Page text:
Parks Associates Blog

Wednesday, January 30, 2008

CES is over, so now what? Analyst predictions.

Huge TVs and digital photo frames. Smarter remotes and 3D games. Home controls, home networks and home monitoring. By now everyone knows the buzz from CES, but what's next?

Parks Associates analysts reveal the following consumer research data and forecasts:

  • Consumers want videos & programs on demand more than anything when it comes to value-added TV features.
  • Broadband video services pushing a movies-only format underperformed; movie rentals/downloads from the Internet were only $99 million in 2007.
  • Consumers are buying more broadband video - 48% of broadband Internet users watch Web video on at least a monthly basis and 20% are downloading longer episodes.
  • More people use iTunes to download videos longer than 10 minutes. Amazon.com's Unbox & BitTorrent services follow in second & third place.
  • In 2008 and beyond, we'll see a greater emphasis placed on bringing broadband video to the television via media adapters, game consoles, and network-connected devices such as TVs, stand-alone set-tops, and DVD players. Broadband video revenues for content consumed at the television will total $1.5B by 2012.
  • The connected home - More people want the ability to monitor webcams in their homes from any Internet-connected device, more so than to control a home's thermostat from an Internet-connected device or to control lights from an Internet-connected device.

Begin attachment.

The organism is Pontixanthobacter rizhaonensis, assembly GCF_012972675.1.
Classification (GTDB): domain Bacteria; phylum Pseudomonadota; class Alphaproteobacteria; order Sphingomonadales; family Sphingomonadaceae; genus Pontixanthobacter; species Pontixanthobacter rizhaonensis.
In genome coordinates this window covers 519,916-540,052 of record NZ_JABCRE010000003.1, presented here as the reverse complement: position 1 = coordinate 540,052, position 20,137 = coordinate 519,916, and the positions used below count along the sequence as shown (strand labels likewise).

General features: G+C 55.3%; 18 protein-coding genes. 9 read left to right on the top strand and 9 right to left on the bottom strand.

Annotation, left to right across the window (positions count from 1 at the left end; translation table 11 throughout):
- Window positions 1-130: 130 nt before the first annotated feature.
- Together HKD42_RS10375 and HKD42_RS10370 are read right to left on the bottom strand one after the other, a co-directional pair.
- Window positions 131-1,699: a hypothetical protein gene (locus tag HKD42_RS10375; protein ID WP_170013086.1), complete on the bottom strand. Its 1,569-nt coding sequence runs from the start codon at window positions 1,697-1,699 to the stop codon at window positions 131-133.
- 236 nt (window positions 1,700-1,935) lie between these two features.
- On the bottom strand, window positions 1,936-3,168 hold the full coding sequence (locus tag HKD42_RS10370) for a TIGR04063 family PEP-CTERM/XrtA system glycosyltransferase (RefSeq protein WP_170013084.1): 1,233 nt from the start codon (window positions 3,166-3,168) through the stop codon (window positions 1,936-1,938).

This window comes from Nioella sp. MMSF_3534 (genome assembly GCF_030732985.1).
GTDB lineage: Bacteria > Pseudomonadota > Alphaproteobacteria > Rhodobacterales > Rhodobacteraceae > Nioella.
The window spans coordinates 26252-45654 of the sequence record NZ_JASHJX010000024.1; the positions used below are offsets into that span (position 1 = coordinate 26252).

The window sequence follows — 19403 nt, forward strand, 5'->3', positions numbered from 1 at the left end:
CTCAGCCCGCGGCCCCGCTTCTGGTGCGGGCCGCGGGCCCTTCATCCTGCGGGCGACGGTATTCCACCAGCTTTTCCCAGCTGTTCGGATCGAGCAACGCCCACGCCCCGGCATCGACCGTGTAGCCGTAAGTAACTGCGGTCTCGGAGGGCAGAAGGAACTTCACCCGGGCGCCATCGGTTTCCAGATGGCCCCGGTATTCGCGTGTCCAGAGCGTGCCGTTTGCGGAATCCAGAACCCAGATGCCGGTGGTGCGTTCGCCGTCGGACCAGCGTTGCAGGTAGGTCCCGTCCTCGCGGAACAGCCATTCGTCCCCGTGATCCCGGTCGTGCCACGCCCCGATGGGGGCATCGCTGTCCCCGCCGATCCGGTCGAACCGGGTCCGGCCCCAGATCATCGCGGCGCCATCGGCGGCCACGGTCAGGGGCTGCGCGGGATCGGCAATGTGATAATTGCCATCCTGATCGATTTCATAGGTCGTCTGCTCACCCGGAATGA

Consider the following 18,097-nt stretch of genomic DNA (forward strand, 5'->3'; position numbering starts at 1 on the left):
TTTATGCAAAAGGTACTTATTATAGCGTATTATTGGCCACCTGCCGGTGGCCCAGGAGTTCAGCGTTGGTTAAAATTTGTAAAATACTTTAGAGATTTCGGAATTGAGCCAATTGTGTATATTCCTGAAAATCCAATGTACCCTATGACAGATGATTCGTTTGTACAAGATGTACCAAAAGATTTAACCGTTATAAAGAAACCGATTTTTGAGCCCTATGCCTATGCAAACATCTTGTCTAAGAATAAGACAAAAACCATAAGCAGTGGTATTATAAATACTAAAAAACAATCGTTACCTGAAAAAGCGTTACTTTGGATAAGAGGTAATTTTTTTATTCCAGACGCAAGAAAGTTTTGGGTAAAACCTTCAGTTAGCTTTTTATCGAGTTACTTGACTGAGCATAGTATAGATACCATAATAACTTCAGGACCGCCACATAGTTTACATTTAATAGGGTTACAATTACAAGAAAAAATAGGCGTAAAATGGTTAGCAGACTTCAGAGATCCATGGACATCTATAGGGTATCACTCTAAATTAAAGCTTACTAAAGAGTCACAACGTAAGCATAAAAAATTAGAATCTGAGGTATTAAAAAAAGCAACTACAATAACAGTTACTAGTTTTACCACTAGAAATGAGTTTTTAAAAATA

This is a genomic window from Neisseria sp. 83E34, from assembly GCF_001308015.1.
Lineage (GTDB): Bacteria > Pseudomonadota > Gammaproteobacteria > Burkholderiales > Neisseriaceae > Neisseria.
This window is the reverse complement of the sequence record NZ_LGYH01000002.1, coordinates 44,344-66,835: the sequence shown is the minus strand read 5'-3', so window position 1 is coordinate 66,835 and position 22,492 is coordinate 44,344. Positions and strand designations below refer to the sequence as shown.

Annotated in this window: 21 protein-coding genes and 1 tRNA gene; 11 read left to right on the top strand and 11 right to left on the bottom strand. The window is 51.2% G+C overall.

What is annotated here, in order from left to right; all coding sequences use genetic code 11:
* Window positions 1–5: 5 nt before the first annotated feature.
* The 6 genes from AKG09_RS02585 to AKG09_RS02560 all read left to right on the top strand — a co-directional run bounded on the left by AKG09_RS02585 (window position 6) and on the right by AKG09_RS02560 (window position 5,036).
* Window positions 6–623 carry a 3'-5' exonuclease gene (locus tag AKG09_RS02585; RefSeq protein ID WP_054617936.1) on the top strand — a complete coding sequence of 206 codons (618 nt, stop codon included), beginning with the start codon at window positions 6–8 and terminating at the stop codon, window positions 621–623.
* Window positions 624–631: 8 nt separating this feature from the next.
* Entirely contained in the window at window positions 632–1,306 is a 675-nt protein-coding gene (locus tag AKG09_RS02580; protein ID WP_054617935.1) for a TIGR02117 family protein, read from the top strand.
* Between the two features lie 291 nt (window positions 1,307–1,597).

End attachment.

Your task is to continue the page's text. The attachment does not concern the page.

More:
• Mobile Internet will begin to see mass market adoption, and the form factors will diversify to include devices such as portable multimedia players (PMPs) and portable game consoles.
  • There will be major investments in the cable MSO space. Switched digital and DOCSIS 3.0 will help to reclaim bandwidth and expand offerings.
  • Place-shifting features (currently embodied through products such as Slingbox and Orb Networks) will move beyond after-market products with nearly 53M WW households using such features by 2012.
  • Virtual worlds will ride the hype cycle, and we'll see a growing emphasis on these applications in corporate settings as a means to enhance collective collaboration.
  • The 700 MHz auction will spur more innovation on the mobile phone handset and will reduce the influence of the mobile carriers.
  • Home theater systems become the next "appliance" offered by home builders.
  • Europe will be the decisive market for powerline networking.
  • Tracking new payment methods (such as micro-transactions) for online consumers will be an interesting model to watch.
  • The first major cracks will appear in the movie distribution widows, and video-on-demand services will be enhanced by the earlier availability of certain content.
  • The in-car entertainment experience begins to reflect the living room.

For more information visit http://www.parksassociates.com/.

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